Our reading lives are enriched by work in translation, right from short stories by Tagore in our sixth grade "non-detailed" books to the passages from Homer in high school or college. And we don't even notice that they are meanings twice-born (respectful apologies to the late Prof Meenakshi Mukherjee who used the term "twice born" to describe Indian writing in English), first in the author's mind and then in the translator's.
Of the wonderful twice born books I have read these last few months, the one that is almost definitely top of the list is The Elegance of the Hedgehog by Muriel Barbery. The translation carries the light elegance that must have defined the original. The story of an unlikely but beautiful friendship between a concierge, a precocious thirteen year old who discovers the concierge's carefully hidden intelligence, and a Japanese widower with a heightened aesthetic awareness. And then, a single copy hidden amongst the best sellers I found another translated work, this time from the Portuguese, Night Train to Lisbon. This provided a slightly bumpier ride through the story but gave me plenty of contextual information in case I need to take that train ride myself.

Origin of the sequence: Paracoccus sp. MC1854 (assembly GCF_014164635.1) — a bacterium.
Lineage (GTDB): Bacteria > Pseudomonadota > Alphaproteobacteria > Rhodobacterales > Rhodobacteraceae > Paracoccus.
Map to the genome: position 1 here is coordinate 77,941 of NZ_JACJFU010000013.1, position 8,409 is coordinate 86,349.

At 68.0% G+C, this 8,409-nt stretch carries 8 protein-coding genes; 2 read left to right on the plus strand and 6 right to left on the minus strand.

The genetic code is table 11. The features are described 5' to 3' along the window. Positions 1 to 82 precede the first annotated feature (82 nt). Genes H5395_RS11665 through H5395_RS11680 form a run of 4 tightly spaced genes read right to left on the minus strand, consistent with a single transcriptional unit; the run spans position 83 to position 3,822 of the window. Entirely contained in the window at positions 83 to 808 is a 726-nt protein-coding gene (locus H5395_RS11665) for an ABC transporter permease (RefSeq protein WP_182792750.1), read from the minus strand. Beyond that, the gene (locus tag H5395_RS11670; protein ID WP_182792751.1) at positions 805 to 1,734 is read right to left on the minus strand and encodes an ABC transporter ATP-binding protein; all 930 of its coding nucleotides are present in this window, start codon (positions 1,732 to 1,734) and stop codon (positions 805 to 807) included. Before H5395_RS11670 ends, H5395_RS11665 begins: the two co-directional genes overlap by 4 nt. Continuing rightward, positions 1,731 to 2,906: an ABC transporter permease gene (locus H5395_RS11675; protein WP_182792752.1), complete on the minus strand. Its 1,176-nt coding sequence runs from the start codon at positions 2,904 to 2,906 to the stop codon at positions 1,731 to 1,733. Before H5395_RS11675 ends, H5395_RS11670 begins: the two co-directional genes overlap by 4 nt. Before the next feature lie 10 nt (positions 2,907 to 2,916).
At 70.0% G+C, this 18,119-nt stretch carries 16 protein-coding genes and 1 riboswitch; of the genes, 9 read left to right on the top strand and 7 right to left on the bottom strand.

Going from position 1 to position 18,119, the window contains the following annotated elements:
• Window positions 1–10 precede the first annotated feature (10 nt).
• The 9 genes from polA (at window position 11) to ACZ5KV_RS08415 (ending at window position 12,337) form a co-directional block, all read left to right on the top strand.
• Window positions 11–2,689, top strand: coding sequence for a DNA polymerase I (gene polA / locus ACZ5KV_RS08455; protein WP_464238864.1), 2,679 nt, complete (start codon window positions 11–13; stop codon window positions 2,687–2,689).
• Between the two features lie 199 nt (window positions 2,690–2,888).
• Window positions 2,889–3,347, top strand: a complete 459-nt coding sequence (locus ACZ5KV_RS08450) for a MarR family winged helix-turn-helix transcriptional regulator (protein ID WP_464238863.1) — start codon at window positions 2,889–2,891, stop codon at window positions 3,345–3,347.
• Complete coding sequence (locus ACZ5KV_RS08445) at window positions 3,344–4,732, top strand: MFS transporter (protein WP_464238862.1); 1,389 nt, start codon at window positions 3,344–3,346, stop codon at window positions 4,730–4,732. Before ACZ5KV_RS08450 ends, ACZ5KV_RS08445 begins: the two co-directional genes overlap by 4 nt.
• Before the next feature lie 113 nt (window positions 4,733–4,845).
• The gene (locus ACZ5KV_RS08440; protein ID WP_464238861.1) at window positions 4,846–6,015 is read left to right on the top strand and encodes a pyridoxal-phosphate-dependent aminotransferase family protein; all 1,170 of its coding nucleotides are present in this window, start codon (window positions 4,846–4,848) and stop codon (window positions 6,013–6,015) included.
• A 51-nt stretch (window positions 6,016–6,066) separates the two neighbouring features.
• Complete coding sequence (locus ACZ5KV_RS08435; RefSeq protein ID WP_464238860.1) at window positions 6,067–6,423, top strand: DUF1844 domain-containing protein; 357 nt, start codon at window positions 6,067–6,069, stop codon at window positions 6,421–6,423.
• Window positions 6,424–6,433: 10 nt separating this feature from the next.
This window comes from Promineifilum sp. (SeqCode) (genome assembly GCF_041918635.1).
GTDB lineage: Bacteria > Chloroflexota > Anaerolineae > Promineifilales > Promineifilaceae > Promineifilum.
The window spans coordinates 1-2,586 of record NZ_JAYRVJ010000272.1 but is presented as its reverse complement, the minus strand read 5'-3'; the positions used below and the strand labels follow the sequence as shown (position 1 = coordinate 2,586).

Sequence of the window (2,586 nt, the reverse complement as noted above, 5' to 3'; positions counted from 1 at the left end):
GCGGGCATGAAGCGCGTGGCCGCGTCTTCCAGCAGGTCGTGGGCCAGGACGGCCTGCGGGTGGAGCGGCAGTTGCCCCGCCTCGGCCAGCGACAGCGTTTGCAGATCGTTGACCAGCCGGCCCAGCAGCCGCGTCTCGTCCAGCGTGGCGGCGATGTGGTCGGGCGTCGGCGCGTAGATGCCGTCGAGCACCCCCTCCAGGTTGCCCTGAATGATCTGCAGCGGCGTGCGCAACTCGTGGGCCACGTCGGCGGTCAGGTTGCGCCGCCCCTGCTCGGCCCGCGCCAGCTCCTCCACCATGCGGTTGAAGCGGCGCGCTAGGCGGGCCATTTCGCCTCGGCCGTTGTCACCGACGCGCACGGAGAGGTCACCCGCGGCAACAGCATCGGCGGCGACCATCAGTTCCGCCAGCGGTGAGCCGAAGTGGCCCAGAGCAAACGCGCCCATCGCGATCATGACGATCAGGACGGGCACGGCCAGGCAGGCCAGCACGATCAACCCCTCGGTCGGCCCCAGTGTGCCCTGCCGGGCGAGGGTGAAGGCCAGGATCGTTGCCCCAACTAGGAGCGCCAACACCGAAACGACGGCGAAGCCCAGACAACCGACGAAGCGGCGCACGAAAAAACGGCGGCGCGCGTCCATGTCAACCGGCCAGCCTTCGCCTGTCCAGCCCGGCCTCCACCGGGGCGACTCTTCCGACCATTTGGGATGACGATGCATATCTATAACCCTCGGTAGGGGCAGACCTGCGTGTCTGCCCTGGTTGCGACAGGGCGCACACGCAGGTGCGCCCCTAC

The past year also saw me venturing into more recent works from Indian writers in translation. The hour past midnight by Salma took me on a journey into the kind of Tamil home that I have not have the privilege of entering, while the translated edition of Sivasankari's "Palangal" (Bridges in English) gives me the opportunity to match my impressions with my mother's reading of the same novel in the original.
I'm grateful to these translators, these painstaking purveyors of other people's stories, these men and women who undertake to retell in a manner that gives you entry to worlds that would otherwise be walled off by language. My world would be poorer without them, as would that of many others who cherish stories of a million tongues.